Conclusions Regarding Education In Cyberspace The use of computer mediated communications combined with a sound implementation of teaching theory makes cyberspace an excellent environment to provide educational opportunities to a wide student audience. The tools afforded to instructors on the Internet and in Internet based courseware packages provide for the development of diverse and stimulating learning environments.
Conducive to constructivist learning: – promotes reflective learning – teacher as learning coach rather than an 'information-guru’ – promote independence in students The Internet provides a wide range of communities and opportunities for collaboration and connecting, locally and globally.
Chuck's Do and Don't List For Teaching in Cyberspace
In Preparation for the Course: Do take the time to become familiar with the technologies that you will be using. Do design a sound course and consult an instructional designer if one is available to you. Do consider employing strategies to get your students reflecting on the course material and thinking about their learning. Do plan to spend a good deal of time to prepare an online course.
In Preparation: Do plan to spend time each week (maybe even each day) of the course's duration working on the course. Facilitating online courses can be very rewarding and can free you from set time restrictions, but many teachers find that the workload in such courses is greater than that they would encounter in a similar face-to- face course.
In Preparation: Don't assume that these online environments can be mastered quickly. Don't take on a computer mediated distance course if you are not comfortable using the technology. Don't design an online course in the same way you would a face-to-face course. Generally, online courses require more preparation at the outset to be successful. Don't limit the instructional strategies that you employ.
Just before the course begins: Do contact all of your students in the days prior to the course. Do be prepared to provide instructions on how to use the online environment that houses your course. You want to try and avoid creating anxiety and stress in your students due to the technology. Do provide a detailed course syllabus. Do be patient with yourself and your students. Let them know from the outset that there may be technical difficulties and confusion caused by the technology.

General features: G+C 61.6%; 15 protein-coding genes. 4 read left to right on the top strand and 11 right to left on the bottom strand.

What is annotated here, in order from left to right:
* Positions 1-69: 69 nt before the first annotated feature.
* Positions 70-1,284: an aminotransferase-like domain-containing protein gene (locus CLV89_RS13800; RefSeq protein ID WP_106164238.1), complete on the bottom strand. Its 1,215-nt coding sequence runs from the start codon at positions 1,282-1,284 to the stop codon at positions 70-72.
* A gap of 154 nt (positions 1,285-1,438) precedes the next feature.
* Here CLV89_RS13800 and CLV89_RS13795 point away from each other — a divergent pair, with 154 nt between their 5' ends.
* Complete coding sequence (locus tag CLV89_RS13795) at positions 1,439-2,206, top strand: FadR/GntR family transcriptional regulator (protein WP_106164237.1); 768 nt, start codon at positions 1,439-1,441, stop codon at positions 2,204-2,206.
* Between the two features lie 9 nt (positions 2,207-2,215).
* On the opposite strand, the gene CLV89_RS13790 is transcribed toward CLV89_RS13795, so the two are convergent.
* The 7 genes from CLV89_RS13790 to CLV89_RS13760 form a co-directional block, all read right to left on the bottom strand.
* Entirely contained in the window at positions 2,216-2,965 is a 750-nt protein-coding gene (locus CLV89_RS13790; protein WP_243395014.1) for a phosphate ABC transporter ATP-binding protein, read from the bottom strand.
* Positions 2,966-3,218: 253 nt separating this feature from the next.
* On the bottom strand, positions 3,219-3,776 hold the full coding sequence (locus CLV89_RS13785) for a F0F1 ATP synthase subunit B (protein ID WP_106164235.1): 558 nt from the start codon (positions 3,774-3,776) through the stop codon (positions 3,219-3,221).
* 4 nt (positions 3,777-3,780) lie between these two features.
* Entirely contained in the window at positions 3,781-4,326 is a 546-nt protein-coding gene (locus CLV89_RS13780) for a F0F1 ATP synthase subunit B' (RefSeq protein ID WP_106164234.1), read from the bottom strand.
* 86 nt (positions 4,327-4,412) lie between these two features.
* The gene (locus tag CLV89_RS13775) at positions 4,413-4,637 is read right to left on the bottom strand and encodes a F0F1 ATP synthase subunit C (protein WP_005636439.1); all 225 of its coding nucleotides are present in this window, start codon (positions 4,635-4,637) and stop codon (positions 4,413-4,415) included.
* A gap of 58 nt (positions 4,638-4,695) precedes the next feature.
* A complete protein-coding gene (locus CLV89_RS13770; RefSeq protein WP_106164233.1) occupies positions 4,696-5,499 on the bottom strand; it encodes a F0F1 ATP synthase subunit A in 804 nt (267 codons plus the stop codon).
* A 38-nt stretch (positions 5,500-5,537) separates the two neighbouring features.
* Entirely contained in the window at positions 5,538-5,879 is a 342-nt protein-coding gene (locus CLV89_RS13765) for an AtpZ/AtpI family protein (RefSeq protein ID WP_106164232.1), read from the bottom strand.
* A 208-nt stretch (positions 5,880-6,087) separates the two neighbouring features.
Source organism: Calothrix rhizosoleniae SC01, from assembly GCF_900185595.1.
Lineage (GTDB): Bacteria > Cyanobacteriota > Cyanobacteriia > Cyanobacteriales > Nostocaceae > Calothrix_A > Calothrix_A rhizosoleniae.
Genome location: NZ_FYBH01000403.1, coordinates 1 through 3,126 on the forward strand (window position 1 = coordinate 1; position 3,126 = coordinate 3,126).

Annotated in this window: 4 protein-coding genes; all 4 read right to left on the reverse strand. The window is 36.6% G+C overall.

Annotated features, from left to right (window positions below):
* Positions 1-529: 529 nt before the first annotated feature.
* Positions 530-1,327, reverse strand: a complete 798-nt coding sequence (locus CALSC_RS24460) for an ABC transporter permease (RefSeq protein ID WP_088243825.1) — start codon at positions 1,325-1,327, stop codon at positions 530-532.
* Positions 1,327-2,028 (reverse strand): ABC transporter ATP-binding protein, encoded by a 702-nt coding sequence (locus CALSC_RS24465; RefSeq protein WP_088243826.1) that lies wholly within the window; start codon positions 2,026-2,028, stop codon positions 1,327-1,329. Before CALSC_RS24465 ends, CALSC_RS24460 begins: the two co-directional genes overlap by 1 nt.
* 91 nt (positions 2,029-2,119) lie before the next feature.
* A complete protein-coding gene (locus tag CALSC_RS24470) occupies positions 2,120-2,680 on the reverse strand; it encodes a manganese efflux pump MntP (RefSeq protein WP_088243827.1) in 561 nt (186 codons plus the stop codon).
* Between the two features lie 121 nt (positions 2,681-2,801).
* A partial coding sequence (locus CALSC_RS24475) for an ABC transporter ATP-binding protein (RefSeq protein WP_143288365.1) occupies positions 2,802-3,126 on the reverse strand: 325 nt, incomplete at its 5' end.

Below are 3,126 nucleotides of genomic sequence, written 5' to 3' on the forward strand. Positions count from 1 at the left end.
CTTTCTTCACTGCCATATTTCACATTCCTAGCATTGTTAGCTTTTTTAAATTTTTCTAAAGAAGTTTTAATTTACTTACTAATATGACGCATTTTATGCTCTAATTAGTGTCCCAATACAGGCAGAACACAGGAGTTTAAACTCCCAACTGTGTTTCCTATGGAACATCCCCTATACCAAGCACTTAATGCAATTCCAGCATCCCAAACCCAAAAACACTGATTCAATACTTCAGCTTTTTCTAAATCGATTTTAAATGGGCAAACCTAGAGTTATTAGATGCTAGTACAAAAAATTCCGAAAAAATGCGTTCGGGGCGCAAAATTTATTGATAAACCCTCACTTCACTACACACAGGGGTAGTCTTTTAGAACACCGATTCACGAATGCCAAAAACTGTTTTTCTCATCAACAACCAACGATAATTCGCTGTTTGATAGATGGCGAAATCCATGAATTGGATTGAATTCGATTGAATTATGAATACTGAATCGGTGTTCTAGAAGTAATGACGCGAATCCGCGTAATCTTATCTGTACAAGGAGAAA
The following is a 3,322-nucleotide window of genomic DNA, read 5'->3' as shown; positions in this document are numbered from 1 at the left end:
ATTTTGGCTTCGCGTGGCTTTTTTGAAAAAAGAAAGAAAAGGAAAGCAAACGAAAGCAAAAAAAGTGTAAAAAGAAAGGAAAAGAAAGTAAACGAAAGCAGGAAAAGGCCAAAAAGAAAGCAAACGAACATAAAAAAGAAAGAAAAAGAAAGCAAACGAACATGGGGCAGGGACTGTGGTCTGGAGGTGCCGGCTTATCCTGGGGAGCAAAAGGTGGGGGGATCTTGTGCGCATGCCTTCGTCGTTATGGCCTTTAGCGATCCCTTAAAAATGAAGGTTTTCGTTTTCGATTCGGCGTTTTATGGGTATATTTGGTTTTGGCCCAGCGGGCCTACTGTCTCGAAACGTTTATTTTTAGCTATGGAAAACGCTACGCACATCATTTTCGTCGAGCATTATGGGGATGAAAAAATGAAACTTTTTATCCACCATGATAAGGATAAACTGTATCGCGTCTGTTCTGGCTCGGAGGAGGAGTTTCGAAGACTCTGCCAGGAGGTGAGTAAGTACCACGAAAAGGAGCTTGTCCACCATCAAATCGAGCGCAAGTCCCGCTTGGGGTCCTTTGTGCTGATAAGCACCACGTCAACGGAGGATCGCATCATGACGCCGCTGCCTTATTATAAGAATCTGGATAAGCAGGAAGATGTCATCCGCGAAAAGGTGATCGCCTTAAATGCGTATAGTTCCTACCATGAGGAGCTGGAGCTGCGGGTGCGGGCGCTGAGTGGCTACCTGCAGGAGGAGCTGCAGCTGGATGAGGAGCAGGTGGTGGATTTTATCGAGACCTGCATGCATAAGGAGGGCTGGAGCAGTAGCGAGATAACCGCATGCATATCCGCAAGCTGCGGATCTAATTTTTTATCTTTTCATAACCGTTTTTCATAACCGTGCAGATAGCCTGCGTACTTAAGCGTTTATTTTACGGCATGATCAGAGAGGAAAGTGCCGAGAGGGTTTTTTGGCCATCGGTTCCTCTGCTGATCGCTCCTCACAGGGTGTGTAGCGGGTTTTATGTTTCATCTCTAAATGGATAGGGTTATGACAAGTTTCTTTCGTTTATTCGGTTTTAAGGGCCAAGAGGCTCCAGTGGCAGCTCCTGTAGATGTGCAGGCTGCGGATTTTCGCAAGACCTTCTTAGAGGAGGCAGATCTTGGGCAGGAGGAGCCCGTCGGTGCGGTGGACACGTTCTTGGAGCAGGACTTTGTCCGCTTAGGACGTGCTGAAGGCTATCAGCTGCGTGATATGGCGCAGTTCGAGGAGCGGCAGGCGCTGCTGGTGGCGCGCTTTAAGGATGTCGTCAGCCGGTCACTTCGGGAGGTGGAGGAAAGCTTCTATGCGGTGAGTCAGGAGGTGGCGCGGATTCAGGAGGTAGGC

Just before the course begins: Don't assume that students will contact you if they are encountering difficulties. Don't assume that the first few days of the course will run smoothly. I am always surprised regarding the hurdles that technology can unexpectedly throw up, and by the misunderstandings and confusion that students may have in these new environments.
During the course: Do develop and maintain an appropriate sense of 'community'; encourage the development of a learning community amongst your students in the course. Do make an effort to contact the entire class each week or so and remind them where they should be in the course and what your expectations are for the task at hand.
During the course: Do provide regular, timely and clear feedback to each student on his or her progress and assignments. Do monitor the course regularly, particularly if you have an online discussion area for course topics. You should moderate such discussions.
During the course: Don't assume that all is well if all is quiet. If the course activity slows down for no apparent reason, or if individual students seem to be participating less, contact the individuals or the entire class and find out what is happening.
As the course draws to an end and after the course: Do provide a sense of conclusion for the students. Do let students know that you have received (or have not received) their final papers and projects and give them an estimate as to when they can expect feedback and a grade. Do provide more than a grade at the conclusion of the course.
As the course draws to an end and after the course: Don't just leave the course to end without some small synthesizing / concluding message or activity. Online course can leave students 'hanging' after they are complete if there is no conclusion.